Every team in the NBA is hovering around the 10 game mark and is enough of a sample size to revel in some delightful surprises we were always rooting for, while collectively playing catchup on others.
Predictions becoming a reality:
Golden State finally stinks --
It feels mean to take joy in something that is born out of multiple season-ending injuries, but the Golden State Warriors have been dunking on the NBA for the last five years, and it has all come to a shuttering halt.
Following the injury and departure of Kevin Durant, along with Klay Thompson’s injury, it was understood this team would need to fight to make the post-season. But then Stephen Curry went out, leaving a young team with a depth problem to wallow in a -9.6 net rating (last in the league) as the defense allows an average of 121.2 points per game.
The fall from grace was ugly and fast for the Warriors. Sorry, we all love it so much.
The Rookie of the Year race is boring --
We all saw it coming, just not for this reason. Zion Williamson’s injury should have left the door wide open to a few rookies. Memphis Grizzlies Ja Morant seems to have the belt a month in, but the hope for the race once Williamson went down was that there would be one.
Morant leads all rookies in points per game (17.6) and assists (5.2). For the workload he receives, he is also one of the more efficient rookies. Morant takes the most shots per game (14.7) but has the best shooting percentage (46.2) of rookies shooting over 13 times per game. He is also second in 3-point shooting percentage (43.8).
Players like Miami Heat guard Tyler Herro could make a push with the minute load he is receiving, but for right now, it seems Morant is going away with the trophy.
Load management is a problem again --
The conversation of “Should load management be allowed and is it ruining basketball,” is already infecting the young 2019-2020 season.
The NBA fined the Los Angeles Clippers when news broke that Kawhi Leonard missed a primetime game for load management. I really don’t have a fix I can offer in this column; I want to see the best players play all the time, whether it is a prime time clash or just a Tuesday in Orlando (there is a chance I abuse my League Pass membership), but saving a piece of yourself for the playoffs also makes sense. For some, that means missing a few extra games; for others, it’s scheduled in-game breaks (I’m looking at you, LeBron James). Right now, there is no way to fix it, and no one seems thrilled about it.
Facts no one was predicting:
Miami is the third-best team in the East --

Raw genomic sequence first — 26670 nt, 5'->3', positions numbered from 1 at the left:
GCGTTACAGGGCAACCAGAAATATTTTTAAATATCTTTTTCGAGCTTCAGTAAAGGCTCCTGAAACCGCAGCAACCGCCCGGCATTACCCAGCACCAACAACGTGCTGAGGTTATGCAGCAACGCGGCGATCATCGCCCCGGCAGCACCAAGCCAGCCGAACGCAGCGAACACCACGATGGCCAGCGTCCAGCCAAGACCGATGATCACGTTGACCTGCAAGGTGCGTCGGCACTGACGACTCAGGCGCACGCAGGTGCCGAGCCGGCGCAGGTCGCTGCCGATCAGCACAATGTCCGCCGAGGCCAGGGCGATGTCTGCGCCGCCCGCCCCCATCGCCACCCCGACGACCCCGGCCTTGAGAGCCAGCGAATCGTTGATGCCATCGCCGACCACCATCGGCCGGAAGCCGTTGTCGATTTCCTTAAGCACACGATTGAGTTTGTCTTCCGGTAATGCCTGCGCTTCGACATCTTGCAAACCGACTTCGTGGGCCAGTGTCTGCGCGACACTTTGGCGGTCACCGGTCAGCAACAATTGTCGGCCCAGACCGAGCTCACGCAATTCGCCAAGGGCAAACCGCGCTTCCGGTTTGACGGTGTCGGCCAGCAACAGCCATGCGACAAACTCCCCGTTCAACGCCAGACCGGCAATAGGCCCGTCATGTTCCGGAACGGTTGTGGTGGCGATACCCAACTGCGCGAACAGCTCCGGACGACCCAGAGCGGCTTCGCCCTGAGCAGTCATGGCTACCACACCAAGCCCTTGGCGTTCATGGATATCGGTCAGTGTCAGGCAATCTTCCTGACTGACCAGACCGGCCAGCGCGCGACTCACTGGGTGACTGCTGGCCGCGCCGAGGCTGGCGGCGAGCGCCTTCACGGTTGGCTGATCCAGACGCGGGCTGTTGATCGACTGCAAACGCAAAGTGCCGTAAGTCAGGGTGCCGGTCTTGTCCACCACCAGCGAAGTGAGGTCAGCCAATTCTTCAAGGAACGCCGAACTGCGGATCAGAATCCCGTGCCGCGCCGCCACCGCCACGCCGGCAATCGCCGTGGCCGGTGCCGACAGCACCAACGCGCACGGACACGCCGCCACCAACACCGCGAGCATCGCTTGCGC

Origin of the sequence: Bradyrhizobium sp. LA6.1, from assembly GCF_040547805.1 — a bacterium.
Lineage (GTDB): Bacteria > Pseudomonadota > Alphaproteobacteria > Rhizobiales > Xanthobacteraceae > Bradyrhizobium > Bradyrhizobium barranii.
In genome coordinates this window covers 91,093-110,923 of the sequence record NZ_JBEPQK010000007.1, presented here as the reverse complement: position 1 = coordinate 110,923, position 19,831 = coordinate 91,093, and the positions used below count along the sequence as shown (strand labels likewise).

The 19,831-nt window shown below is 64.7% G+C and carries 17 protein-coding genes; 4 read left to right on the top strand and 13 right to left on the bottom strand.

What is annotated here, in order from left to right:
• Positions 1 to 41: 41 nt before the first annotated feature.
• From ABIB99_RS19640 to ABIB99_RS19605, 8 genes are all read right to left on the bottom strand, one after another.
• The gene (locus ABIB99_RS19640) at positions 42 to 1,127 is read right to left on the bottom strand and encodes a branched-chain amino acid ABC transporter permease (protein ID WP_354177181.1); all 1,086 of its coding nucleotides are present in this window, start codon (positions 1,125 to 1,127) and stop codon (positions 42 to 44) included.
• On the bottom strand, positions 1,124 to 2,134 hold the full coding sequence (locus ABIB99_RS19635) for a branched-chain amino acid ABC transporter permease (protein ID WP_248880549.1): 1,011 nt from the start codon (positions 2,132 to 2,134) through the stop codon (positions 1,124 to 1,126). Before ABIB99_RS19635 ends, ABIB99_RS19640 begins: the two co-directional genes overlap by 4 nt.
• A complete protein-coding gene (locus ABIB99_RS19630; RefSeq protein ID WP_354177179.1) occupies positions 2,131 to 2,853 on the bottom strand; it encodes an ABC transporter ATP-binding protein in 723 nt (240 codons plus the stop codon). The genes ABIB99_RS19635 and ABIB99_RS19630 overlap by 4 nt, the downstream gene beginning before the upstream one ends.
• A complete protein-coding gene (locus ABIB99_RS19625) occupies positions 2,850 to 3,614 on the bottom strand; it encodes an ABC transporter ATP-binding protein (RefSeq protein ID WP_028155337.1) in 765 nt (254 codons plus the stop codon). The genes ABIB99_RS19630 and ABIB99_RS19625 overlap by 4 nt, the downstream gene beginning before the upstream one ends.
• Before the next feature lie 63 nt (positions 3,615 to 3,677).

Most had the Heat making the playoffs, but Miami was pegged as a 7th seed when the season began. Now, the team is currently showing fewer problems than both the Milwaukee Bucks and Philadelphia 76ers, while staying healthier than the Boston Celtics.
The Heat are sixth in the NBA with 25.9 assists per game and in defense, allowing just 105.7 points per game. The most significant stat for Miami: 31.9 points per game from rookies (second to the Grizzlies) this season.
The injection of young talent, combined with one of the best 12 players in the league (Jimmy Butler) have mixed beautifully thus far. The defense is gritty, the offense has a Spurs like quality that keeps the ball from stopping on one player and the squad has been consistent.
The key is keeping the young bucks consistent, continually being able to bank on buckets from the youth on this team, which will keep the ball moving.
These players might be MVP candidates --
Pascal Siakam clearly found some secret sauce left in Leonard’s locker. He is averaging 10 more points per game (26.3) and is snagging nearly 10 boards each outing. Not only is he adding stability after losing Leonard’s departure and Kyle Lowry’s injury, but he is also keeping the Toronto Raptors at the top of the East.
Luka Doncic is just 20 years old but might be one of the best five players in the league this season. Doncic is averaging 28.3 points, 10.3 rebounds and 9.1 assists per game, all while shooting 48% from the field and 84% from the stripe. Each number is a massive jump from last season’s stat line, and are numbers he has reached all while playing as the second most efficient player in the NBA. And did I mention that Kristaps Porzingis has played depressingly average so far this season?